Dr Liz Rowse
After graduating from the University of Southampton with a degree in Zoology (2005-2010), I volunteered at various conservation-based organisations, including The Zoological Society of London. I worked as a data capture intern with Kate Jones, assisting with projects focusing on the macroevolution and social evolution of ants and wasps. In 2013, I completed a Master’s in Ecology, Evolution and Conservation at Imperial College, London. For my final project, I focused on conservation-based issues, particularly the human-wildlife conflict, I assessed the sustainable hunting of four bat species in Madagascar using two sustainability indicators and a matrix population model .
In 2014, I started a NERC funded PhD in the Bat Lab with Gareth Jones at the University of Bristol, where I have continued to explore human-wildlife conflict issues, by investigating the effects of LED street lighting on bats in suburban habitats.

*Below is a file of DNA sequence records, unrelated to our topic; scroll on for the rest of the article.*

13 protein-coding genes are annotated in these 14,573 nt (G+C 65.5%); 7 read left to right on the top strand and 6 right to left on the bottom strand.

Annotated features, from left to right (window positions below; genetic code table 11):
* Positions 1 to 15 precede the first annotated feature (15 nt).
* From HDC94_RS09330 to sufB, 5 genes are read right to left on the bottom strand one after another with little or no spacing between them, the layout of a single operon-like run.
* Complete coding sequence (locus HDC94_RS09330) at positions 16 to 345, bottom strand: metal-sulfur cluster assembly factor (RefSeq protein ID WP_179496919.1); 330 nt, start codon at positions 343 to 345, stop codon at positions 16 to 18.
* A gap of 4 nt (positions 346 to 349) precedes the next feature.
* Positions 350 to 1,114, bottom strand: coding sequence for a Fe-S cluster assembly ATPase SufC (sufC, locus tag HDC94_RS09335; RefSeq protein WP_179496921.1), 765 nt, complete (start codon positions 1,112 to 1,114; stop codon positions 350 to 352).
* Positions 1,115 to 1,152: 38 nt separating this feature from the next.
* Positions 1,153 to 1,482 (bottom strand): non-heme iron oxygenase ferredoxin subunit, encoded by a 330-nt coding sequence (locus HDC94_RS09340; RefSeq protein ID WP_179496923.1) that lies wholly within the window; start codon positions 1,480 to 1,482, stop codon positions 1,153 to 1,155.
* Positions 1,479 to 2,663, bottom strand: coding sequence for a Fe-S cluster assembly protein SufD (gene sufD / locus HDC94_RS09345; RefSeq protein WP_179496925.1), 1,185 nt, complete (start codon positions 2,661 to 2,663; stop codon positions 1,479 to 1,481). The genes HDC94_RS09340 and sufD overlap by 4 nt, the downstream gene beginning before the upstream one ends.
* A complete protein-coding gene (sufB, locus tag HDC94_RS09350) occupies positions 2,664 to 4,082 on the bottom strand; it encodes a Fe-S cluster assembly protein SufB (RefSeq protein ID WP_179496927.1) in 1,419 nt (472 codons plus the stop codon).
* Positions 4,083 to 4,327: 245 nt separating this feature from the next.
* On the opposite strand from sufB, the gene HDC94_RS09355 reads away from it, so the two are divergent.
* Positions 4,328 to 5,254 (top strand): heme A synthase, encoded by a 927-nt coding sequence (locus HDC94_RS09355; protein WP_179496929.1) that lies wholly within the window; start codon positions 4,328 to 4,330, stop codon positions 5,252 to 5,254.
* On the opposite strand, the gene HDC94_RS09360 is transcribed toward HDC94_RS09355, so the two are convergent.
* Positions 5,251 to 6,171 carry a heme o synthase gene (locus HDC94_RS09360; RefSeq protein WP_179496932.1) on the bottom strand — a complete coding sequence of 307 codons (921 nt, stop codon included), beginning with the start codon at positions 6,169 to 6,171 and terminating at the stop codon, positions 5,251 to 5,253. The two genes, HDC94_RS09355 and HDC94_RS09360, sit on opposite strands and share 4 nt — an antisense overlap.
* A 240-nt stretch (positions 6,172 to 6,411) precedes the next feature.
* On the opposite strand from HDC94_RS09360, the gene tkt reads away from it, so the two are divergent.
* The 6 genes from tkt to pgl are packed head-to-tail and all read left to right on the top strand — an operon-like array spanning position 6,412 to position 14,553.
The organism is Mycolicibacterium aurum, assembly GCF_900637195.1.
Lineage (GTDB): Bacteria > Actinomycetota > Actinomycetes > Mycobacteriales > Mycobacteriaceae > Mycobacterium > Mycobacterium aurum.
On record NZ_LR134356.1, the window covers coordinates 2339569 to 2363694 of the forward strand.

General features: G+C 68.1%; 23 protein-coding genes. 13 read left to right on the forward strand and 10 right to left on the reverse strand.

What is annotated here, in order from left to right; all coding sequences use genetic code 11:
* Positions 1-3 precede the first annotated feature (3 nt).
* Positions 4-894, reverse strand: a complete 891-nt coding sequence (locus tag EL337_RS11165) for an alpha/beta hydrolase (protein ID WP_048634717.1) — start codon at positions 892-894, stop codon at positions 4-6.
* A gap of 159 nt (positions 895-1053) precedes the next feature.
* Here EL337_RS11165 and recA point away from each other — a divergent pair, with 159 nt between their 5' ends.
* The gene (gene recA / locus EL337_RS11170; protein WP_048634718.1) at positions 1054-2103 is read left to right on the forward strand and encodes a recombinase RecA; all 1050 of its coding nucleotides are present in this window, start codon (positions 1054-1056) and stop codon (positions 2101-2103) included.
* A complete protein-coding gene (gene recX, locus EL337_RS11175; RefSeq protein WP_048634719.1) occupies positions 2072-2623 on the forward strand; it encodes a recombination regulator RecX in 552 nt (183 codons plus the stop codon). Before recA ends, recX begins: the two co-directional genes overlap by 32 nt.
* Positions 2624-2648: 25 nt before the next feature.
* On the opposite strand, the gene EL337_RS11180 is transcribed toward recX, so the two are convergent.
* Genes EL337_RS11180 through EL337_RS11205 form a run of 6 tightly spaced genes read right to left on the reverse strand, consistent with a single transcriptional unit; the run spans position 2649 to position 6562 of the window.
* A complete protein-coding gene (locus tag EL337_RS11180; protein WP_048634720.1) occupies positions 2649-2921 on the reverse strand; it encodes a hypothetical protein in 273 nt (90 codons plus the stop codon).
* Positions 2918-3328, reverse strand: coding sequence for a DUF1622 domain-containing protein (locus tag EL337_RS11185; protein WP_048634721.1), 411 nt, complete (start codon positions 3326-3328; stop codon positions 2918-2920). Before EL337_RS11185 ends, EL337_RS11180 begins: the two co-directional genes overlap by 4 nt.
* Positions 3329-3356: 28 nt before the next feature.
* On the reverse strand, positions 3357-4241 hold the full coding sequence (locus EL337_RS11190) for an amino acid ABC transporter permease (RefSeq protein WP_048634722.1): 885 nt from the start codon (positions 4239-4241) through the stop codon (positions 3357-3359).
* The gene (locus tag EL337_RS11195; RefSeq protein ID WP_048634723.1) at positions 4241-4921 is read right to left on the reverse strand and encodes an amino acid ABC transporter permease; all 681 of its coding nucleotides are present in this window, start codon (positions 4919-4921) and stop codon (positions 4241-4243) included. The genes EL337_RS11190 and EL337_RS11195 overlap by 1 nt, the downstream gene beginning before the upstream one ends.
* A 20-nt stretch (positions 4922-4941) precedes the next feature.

Rowse, E. G., Lewanzik, D., Stone, E. L., Harris, S. & Jones, G. (2015). Dark Matters: The Effects of artificial lighting on bats. In C. C Voigt & T. Kingston (Eds.), Bats in the Anthropocene: Conservation of bats in a changing world (pp. 187-207).USA: Springer Open
Rowse, E. G., Harris, S. & Jones, G. (2016). The switch from low-pressure sodium to light emitting diodes does not affect bat activity at street lights. PLoS One, 11, 14. doi: 10.1371/journal.pone.0150884.
Rowse, E. G., Harris, S. & Jones, G. (2018). Effects of dimming light-emitting diode street lights on light-opportunistic and light-averse bats in suburban habitats. Royal Society Open Science, 5, 10. doi: 10.1098/rsos.180205